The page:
What do you get when you come up with a great idea on the web, whether it be something resourceful, something useful, something funny, even something controversial? You come up with ingenious ways to generate buzz for your sites through link baiting and viral marketing campaigns.
A special report from the Search Engine Strategies conference, August 7-10, 2006, San Jose, CA.
At the recent Search Engine Strategies in San Jose, I had the privilege of hearing some great ideas on successful link bait and viral campaigns from marketers who have been very successful in this arena. The session entitled, "Link Baiting & Viral Search Success" featured Rand Fishkin of SEOmoz, Cameron Olthuis of Advantage Consulting Services, Jennifer Laycock from Search Engine Guide and Chris Boggs from Avenue A | Razorfish.
Fishkin, a search marketer who comes up with some of the most ingenious ways to create link bait, offered a number of examples to illustrate successful link baiting. There is the Beginner's Guide to Search Engine Optimization, an overview of many of the processes, techniques and strategies used by professional SEO specialists. There is the Recommended SEO, Web Development & Support Firms, a list that not only gets used but sends many referrals to those who are fortunate enough to be listed. One of the greatest successes SEOmoz has experienced is with its Web2.0 Awards site. As of the writing of this article, the site has a Google PageRank value of 8 and about 31,000 links pointing to it.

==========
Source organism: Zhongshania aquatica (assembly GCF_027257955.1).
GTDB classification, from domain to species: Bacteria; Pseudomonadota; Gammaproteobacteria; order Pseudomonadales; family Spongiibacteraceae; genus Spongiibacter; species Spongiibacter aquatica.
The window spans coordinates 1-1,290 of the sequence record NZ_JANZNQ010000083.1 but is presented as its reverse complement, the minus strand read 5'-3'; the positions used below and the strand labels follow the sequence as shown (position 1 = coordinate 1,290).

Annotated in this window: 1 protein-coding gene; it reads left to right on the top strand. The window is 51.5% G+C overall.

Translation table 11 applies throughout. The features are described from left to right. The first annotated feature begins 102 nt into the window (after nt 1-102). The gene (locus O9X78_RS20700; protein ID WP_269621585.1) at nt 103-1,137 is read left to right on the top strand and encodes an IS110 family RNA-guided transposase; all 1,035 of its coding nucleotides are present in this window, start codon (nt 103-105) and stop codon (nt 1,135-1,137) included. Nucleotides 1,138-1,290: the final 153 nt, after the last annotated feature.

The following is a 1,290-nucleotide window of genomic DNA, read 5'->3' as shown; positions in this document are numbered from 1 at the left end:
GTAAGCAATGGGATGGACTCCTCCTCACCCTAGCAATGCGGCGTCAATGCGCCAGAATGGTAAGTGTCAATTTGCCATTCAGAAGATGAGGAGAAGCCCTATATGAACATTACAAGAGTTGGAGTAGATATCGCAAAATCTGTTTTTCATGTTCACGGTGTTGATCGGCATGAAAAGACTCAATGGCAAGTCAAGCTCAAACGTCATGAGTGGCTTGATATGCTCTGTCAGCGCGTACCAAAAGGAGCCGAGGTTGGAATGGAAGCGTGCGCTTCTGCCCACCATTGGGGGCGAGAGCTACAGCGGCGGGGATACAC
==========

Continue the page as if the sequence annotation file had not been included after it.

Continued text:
Rand defines link bait as attracting anyone who can link to your site. The goal is to get the highest level of traffic that linkers can provide. One must first research how link-worthy their sector is. How competitive is your business? Who is well read in your industry? These are questions one has to ask. Search Delicious or Technorati to see what people are tagging in your specific industry.
Once you identify link bait opportunities, the next step is to select content focus. Focusing on your own brand is important. Rand's Page Strength Tool
is a perfect example of developing something that will ultimately help branding. He also recommends constructing content around popular keywords. This will involve a bit of keyword research which is
easily done with tools like Wordtracker and Keyword Discovery. Also check out what is most popular at tagging sites (Digg, Technorati, Yahoo’s Site of the day).
Cameron Olthuis focused on managing your buzz. The first step is to track comments on blog posts, forums and message boards. Subscribing to RSS feeds helps automate this process a bit. The idea is to learn what people are saying about you, whether good or bad. Either way can be good so long as you join the conversation.
Cameron cited the CEO of YouTube, who voiced concern over a potential acquisition of his company, stating that he did not want to be acquired. This created controversy which resulted in a nice spurt of inbound links. He also mentioned the Mentos and Coke experiment. Drop the candy into a Coke bottle and the soda shoots up like a fountain. This generated interest in Mentos with even Coca Cola voicing displeasure because the company wanted consumers drinking their product, not blowing it up.